hearts on sleeves

It’s been an interesting week in the Mozilla blogosphere. So much conversation, explanation, accusation, retraction, questioning, talking, talking, talking. One of the clear examples of the leverage that I spent a while writing about on Sunday. It’s one of the brilliances of what mozilla.org set up around a decade ago — conversations are happening in a highly decentralized way, around the whole world (and at every hour of the day, it seems to me). The two most active conversations, of course, are about XULRunner investment and reactions to Chris’ provocative video.

Everyone I know involved with Mozilla has taken both of these conversations very seriously. I think we’ve addressed much of the issue with XULRunner (at least the miscommunication issue, although there are clearly differences of opinion that can & should be discussed more in online forums, in blogs, at Developer Days, etc). But the other issue, I think, not so much.

I believe there are two basic set of issues here: (1) the content & the questions, and (2) the way the conversation is happening. This post is about the second set of issues: the way the conversation is happening.

First, here’s what I know from my experience with Mozilla: everyone I know who’s involved at any level, in any language, in any country, is extremely aware of the place Mozilla sits on the Web. Everyone is incredibly sensitive to what developers think about what’s happening, what users think about what’s happening, and what other voices on the web think about what’s happening. And it’s a very populist movement: everyone I know here wants the web to be open, uncontrolled & free. For the moment that fight is in the browser window, but everybody knows that the edges are moving around.

So when prominent voices put up thoughts about direction, details, intent — most everyone pays attention. Everyone’s first reaction is “I wonder if I did something wrong here. Wonder what I need to fix.”

Tara posted yesterday that one of the first rules of responding to criticism is to try not to take it personally. Obviously a correct point of view, but here’s the rub: Mozilla exists because everyone takes criticisms exceptionally personally, irrespective of whether they’re fair or not, based on fact or not, reasonable or not.

And I’ll assert that that type of personal accountability & reaction is what the world needs, actually. It’s companies that don’t take criticism personally. It’s organizations. It’s individuals who don’t care. But that’s not Mozilla. In the 2 years that I’ve been here, I’ve observed hundreds or thousands of people around the world who take it personally that the web’s not open to everyone, that companies think it can be controlled. And it’s caused a whole lot of people to do unnatural acts to remedy that. Working for days straight to get builds done. Flying halfway around the world to help someone start a community in Taipei or Beijing or Prague. Being available pretty much 24-7 on IRC/IM/forums/…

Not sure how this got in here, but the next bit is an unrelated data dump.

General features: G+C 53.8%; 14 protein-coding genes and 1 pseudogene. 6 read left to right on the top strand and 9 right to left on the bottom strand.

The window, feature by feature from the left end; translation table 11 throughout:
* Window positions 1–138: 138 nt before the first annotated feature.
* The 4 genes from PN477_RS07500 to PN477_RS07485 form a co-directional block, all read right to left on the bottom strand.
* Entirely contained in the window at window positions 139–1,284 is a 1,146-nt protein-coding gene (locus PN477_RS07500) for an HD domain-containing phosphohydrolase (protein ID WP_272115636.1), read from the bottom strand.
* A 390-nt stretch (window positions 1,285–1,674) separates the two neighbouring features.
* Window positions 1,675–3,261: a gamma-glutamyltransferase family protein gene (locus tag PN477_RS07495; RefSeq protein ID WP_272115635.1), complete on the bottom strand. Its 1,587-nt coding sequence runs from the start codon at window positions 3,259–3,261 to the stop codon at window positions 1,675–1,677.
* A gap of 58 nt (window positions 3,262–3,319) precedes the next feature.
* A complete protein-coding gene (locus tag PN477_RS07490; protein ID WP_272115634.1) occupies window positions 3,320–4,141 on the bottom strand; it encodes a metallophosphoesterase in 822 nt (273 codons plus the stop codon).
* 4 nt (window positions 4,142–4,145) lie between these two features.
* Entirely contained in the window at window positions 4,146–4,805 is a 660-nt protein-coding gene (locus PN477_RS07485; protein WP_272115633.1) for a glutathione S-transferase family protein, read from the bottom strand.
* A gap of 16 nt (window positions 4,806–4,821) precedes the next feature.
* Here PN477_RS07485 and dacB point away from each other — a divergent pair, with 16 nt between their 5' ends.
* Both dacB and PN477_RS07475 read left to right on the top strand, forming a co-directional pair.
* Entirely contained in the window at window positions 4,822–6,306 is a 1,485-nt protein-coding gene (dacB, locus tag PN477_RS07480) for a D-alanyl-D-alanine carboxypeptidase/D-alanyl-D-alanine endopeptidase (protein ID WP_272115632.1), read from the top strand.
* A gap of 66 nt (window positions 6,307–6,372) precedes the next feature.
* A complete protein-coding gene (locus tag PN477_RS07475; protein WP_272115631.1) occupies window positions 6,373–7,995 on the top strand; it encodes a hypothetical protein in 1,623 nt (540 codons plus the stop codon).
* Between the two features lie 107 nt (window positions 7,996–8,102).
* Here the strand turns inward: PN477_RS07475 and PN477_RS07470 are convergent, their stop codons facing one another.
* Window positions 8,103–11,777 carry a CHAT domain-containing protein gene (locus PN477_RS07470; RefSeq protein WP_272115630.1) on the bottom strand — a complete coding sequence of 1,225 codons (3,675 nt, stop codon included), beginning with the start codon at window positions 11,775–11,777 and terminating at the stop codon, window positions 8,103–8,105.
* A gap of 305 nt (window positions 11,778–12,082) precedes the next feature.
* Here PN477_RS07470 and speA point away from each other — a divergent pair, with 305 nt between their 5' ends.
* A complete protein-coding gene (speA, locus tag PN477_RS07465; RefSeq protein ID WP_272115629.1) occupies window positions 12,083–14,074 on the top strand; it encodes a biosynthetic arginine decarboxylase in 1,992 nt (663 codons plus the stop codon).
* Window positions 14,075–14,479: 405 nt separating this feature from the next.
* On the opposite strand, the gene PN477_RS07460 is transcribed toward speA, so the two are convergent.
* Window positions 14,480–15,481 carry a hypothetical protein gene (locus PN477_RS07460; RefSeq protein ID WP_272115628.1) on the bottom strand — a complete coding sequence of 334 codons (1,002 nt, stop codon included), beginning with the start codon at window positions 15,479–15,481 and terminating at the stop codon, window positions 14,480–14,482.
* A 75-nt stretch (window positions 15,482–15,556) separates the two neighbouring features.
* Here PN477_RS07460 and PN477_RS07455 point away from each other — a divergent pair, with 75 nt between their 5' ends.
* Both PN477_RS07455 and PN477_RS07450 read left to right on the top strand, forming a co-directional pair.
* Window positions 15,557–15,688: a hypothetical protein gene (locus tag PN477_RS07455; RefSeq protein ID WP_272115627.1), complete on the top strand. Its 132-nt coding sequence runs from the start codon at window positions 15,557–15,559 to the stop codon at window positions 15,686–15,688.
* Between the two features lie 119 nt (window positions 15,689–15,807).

So in my view what’s happened over the last week or so is a large set of frustrated, personal reaction to some assertions that were almost framed as questions. But the tone of accusation is getting in the way of the conversation.

For example, we should talk more about what’s happening in cities around the world and what’s happening on university campuses, because there’s an incredible amount of activity. But the point was put this way: “dump spreadfirefox; get your focus back. power to the people — not more centralization. where’s the college teams? run it like a presidential but stop asking for donations. events, mash pits… MozCamps… whatever… I know something is happening in Japan with Joi Ito… but that’s about all I know about.” Stuff like this (and more, like professors writing curriculum on open source) is happening! The implication that’s being made (explicitly) is that it isn’t. Posing it differently: “What’s happening on campuses? In other countries?” elicits a completely different response. It should make Mozilla folks reflect on what parts they thought were clearly communicated (but obviously aren’t) and how to make that better.

Anyway, all I know is this: taking things personally is what motivates people to work harder, to make things better. Mozilla people all wear their hearts on their sleeves, and I think that’s the engine for both being proud of where things are and wanting to become more.